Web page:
Monday, August 29, 2016

The Media is Really bad When the Topic is Racism

The media headlines from Thursday and Friday last week are basically: Clinton and Trump exchange accusations of racism.

At best they sniff, 'It sure is a shame that this is where our public debate has descended to. Presidential candidates calling each other racists.'

But as to the charge of racism itself, the media feels like it has no room to try to disentangle fact from fiction. An extreme version of such false equivalence was shown by the AP.

"The AP's top editor, Kathleen Carroll, says the newswire's much-scrutinized Clinton Foundation investigation was "rock solid," but the inaccurate promotional tweet about it was "sloppy."

"We're a lot better at breaking stories and covering news and gathering video and taking photographs than we are on tweets," she told me on this morning's show. However, Carroll stood by the AP's decision not to delete the tweet. "Maybe, going forward, we need to work more on our precision on the tweets." Alex Koppelman has a full summary of the interview here... And you can watch it here...

-- Another recent tweet from the AP, saying "Dwyane Wade and Donald Trump speak out on Twitter in wake of the NBA star's cousin's fatal shooting," was "clumsy," Carroll acknowledged. She said execs will be talking with the social media team about the recent misfires..."

It was perhaps the most grotesque example of false equivalence yet, where the AP refuses to differentiate even between a man grieving for the death of his cousin and a racist huckster like Trump clumsily trying to exploit a tragedy for political gain. To the AP, though, 'both Dwayne Wade and Donald Trump spoke out.'

As for the debate between Hillary and Trump we have someone who is a racist carnival barker, who won the primary based on a purely racist appeal to crackdown on Hispanics powered by a deportation force, an unconstitutional ban of Muslims, the Chinese, and to bring back 'law and order to our inner cities'-a clear racist appeal.

Trump got his start in politics via birtherism against the first Black President. You contrast Hillary's long history fighting racism and inequality, her long ties in the Black community and her strong platform in 2016 which calls for the end of voter suppression, fighting structural racism, and strong criminal justice reform.

Yet all the media could say was: 'Both called each other racists.' Even that wasn't true as only Trump did that explicitly.

The press may act like a passive stenographer on racism, but imagine if the subject if giving press conferences. Imagine if Hillary answered this criticism by saying 'Donald Trump doesn't give press conferences, He should give press conferences.'

Would the media say, 'Both candidates accuse the other of not giving pressers. Isn't it terrible how degraded our public debates are?'

Ed Kilgore talks about how false equivalence is Trump's best friend in the debate over racism:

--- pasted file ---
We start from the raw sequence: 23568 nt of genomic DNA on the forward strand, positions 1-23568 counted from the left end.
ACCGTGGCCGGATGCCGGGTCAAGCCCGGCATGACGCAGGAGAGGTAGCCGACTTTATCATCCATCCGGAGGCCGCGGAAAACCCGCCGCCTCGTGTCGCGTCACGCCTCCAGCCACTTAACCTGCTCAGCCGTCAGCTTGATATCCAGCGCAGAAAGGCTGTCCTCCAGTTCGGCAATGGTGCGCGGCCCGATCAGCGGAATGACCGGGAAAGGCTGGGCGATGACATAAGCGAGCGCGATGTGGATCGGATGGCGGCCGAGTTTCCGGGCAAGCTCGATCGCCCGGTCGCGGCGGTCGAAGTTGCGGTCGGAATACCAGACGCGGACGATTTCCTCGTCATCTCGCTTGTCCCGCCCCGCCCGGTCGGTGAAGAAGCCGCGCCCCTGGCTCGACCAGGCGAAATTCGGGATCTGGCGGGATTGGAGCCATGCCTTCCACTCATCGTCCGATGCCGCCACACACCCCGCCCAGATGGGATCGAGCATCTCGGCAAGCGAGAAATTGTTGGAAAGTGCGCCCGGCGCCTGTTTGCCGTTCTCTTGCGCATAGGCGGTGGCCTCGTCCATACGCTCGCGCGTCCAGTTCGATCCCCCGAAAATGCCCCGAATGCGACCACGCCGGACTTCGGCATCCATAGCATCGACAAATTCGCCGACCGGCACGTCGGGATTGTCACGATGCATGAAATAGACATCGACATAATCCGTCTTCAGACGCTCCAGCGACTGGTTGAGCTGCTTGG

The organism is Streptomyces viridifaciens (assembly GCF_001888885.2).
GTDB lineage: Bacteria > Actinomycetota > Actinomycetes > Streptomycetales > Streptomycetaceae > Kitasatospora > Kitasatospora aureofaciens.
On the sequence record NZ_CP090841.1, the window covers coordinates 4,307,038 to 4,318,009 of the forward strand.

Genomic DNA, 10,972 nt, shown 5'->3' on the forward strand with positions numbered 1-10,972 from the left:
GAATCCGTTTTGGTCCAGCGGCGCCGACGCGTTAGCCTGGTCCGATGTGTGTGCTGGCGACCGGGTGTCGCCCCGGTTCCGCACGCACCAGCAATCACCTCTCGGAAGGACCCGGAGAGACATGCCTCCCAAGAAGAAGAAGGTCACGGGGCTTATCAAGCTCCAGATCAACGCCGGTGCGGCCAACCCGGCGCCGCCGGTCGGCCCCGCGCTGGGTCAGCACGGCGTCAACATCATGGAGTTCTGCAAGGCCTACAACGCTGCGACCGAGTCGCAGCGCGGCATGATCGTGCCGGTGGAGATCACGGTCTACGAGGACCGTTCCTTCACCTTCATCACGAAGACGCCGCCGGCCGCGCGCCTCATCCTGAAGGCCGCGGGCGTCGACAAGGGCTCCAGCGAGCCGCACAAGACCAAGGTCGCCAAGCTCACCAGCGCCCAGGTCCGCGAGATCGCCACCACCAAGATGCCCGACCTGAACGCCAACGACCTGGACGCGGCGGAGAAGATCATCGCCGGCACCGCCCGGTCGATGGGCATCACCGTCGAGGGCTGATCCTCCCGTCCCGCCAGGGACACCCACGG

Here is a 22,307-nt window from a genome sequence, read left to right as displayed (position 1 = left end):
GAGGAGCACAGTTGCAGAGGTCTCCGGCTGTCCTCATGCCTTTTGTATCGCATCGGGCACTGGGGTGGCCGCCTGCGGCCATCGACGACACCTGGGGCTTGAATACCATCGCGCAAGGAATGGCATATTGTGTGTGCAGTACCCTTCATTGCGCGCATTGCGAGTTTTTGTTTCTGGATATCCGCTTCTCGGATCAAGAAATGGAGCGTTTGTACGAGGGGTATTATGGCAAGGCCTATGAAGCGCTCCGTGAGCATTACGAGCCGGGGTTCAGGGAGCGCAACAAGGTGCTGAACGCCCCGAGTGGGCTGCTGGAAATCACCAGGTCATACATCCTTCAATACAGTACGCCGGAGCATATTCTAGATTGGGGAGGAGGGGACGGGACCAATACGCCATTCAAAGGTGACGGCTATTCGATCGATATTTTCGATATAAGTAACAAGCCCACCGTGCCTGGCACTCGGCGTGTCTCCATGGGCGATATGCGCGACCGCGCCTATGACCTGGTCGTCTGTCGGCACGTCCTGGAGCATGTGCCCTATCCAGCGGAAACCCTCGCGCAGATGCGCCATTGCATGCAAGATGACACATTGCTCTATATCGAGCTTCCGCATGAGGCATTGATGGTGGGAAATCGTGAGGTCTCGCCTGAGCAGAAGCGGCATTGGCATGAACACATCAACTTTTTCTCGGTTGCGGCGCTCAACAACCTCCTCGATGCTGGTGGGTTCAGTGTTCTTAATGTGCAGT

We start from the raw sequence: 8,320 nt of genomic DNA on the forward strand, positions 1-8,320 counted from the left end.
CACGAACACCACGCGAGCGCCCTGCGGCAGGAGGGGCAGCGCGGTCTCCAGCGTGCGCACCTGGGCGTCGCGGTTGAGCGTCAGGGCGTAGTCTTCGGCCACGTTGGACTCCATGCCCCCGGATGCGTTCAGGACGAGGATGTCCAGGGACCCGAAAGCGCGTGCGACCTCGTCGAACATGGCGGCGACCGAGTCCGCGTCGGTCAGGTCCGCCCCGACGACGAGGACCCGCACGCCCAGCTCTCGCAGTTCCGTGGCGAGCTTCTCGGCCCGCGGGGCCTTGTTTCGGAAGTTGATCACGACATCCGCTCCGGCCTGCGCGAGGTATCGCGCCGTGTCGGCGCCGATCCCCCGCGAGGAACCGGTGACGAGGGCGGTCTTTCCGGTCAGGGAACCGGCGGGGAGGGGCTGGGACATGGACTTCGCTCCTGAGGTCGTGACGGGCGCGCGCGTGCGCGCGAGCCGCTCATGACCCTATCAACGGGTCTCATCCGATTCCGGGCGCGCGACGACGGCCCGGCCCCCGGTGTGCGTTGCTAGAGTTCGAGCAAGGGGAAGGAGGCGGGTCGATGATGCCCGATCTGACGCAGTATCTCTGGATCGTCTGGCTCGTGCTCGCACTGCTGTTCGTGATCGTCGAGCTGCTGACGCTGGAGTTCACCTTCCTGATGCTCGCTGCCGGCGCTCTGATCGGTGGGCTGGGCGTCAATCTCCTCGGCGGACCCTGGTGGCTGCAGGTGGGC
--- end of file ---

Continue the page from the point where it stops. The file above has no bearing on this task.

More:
Media False Equivalence Is Trump’s Best Friend in the Debate Over Racism

Yesterday, Hillary Clinton offered a reasonably detailed indictment of Donald Trump’s racially offensive utterances and associations. You don’t have to agree with every characterization she made, or with the underlying innuendo that Trump is himself a racist, to acknowledge she made a decent prosecutor’s prima facie case.

In response, Trump repeated his latest claim, offered with zero supporting evidence (unless you call assertions that she knows her policies will hurt African-Americans “evidence”), that Clinton is herself “a bigot.”

Here’s how the two candidates’ comments were covered at the WashingtonPost by John Wagner and Jenna Johnson:

“Clinton, Trump exchange racially charged accusations”

Was the treatment of Clinton’s and Trump’s comments as an “exchange” just a headline convenience? No. Here’s the lede:
A series of racially charged accusations dominated the presidential campaign Thursday, with Democrat Hillary Clinton accusing Donald Trump of “taking hate groups mainstream,” while the Republican nominee repeatedly claimed that Clinton is a “bigot” toward African Americans.

And on and on it went, with she said, he said, she said, he said. The only breaks from the scrupulously even-handed treatment were (1) an aside suggesting that Clinton’s talk about racism was an effort to distract attention from her email and Clinton Foundation problems, and (2) an account of Anderson Cooper’s efforts to get Trump to explain exactly how and why Clinton is a bigot. But if you were assessing the day on the campaign trail based strictly on the Post account, you’d judge it as a draw.

But the Post wasn’t alone. Here’s the headline for Politico’s “racism” story:

“Trump and Clinton throw more blows in bigotry fight”

In my own piece about Clinton’s Reno speech yesterday, I suggested one of the risks she ran was the perception that she was getting down in the gutter with Trump in a negative slug fest, a meme that could overwhelm the actual substance of what she is saying. But if major media organizations treat everything Trump says as equivalent in gravity and proximity to the truth as everything Clinton says, it could get even worse. After all, Trump throws out insults all the time, at nearly everybody. If insults equal fact-based attacks, the sheer volume of insults could win in the end.

Again proving you never go broke underestimating the Beltway pundits.

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